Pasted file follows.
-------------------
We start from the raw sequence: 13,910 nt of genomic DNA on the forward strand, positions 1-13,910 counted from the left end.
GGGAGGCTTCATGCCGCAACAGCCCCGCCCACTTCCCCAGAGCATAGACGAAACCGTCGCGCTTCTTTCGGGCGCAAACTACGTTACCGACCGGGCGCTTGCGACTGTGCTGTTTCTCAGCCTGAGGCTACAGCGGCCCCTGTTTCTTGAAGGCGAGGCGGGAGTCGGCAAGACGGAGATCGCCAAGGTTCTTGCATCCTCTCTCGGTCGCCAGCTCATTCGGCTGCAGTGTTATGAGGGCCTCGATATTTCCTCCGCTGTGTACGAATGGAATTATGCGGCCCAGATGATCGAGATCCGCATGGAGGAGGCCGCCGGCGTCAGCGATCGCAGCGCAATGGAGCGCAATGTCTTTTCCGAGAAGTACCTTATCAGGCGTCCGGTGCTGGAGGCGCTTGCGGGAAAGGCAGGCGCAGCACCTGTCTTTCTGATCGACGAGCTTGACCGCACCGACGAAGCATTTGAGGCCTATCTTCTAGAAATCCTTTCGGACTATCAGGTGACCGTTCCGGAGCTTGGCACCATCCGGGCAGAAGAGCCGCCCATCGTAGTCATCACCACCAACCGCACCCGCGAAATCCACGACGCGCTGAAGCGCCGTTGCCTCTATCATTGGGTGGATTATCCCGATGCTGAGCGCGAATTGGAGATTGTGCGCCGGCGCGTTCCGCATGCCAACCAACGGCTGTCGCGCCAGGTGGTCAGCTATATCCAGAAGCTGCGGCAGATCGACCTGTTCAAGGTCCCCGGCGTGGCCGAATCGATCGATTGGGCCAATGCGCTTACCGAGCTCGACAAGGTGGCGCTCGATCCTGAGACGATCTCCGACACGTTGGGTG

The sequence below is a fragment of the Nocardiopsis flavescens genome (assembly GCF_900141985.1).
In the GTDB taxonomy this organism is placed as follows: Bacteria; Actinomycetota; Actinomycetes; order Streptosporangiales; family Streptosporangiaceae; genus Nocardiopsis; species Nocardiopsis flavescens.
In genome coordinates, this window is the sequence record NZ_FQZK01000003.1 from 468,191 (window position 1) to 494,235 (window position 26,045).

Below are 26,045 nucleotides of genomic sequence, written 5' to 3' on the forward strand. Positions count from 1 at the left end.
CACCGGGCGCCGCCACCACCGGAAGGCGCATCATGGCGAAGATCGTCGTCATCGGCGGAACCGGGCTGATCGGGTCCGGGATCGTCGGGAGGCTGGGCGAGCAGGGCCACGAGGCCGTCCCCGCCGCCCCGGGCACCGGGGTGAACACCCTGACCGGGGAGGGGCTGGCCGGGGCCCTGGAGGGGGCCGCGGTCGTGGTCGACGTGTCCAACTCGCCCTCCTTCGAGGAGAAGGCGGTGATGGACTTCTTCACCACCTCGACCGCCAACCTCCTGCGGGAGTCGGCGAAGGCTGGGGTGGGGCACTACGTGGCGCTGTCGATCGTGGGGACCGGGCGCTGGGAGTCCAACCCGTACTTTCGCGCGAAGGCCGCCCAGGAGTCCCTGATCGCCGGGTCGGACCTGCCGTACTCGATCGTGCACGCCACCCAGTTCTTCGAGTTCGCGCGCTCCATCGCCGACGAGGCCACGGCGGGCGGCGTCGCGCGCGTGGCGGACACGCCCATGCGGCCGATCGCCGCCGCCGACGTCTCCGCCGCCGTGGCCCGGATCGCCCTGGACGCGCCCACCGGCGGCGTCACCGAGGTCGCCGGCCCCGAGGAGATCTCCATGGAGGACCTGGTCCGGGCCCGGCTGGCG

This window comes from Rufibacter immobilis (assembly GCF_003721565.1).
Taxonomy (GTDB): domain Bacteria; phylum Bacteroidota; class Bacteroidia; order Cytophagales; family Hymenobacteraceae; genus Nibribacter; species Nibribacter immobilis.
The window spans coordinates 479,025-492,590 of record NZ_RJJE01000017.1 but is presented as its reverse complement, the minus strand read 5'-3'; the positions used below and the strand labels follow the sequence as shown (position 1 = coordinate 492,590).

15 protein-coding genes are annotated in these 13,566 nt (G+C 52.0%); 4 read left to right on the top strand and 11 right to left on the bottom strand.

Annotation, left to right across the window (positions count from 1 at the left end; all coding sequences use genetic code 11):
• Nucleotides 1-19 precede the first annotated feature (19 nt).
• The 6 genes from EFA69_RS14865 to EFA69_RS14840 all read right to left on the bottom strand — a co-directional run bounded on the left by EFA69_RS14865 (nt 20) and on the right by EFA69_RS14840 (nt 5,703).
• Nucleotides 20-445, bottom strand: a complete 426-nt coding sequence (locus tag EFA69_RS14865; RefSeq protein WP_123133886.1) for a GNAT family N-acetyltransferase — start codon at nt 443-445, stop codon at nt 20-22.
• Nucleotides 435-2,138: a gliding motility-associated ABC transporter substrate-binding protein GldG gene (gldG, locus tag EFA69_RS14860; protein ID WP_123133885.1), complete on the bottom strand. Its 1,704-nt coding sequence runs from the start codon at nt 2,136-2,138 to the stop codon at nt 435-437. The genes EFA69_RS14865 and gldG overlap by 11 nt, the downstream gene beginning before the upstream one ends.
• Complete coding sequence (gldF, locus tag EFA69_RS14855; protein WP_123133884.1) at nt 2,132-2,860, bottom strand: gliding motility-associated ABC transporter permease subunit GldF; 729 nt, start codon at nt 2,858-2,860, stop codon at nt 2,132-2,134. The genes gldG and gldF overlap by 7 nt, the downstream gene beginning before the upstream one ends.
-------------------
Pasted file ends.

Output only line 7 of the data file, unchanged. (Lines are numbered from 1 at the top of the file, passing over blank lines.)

CACCGGGCGCCGCCACCACCGGAAGGCGCATCATGGCGAAGATCGTCGTCATCGGCGGAACCGGGCTGATCGGGTCCGGGATCGTCGGGAGGCTGGGCGAGCAGGGCCACGAGGCCGTCCCCGCCGCCCCGGGCACCGGGGTGAACACCCTGACCGGGGAGGGGCTGGCCGGGGCCCTGGAGGGGGCCGCGGTCGTGGTCGACGTGTCCAACTCGCCCTCCTTCGAGGAGAAGGCGGTGATGGACTTCTTCACCACCTCGACCGCCAACCTCCTGCGGGAGTCGGCGAAGGCTGGGGTGGGGCACTACGTGGCGCTGTCGATCGTGGGGACCGGGCGCTGGGAGTCCAACCCGTACTTTCGCGCGAAGGCCGCCCAGGAGTCCCTGATCGCCGGGTCGGACCTGCCGTACTCGATCGTGCACGCCACCCAGTTCTTCGAGTTCGCGCGCTCCATCGCCGACGAGGCCACGGCGGGCGGCGTCGCGCGCGTGGCGGACACGCCCATGCGGCCGATCGCCGCCGCCGACGTCTCCGCCGCCGTGGCCCGGATCGCCCTGGACGCGCCCACCGGCGGCGTCACCGAGGTCGCCGGCCCCGAGGAGATCTCCATGGAGGACCTGGTCCGGGCCCGGCTGGCG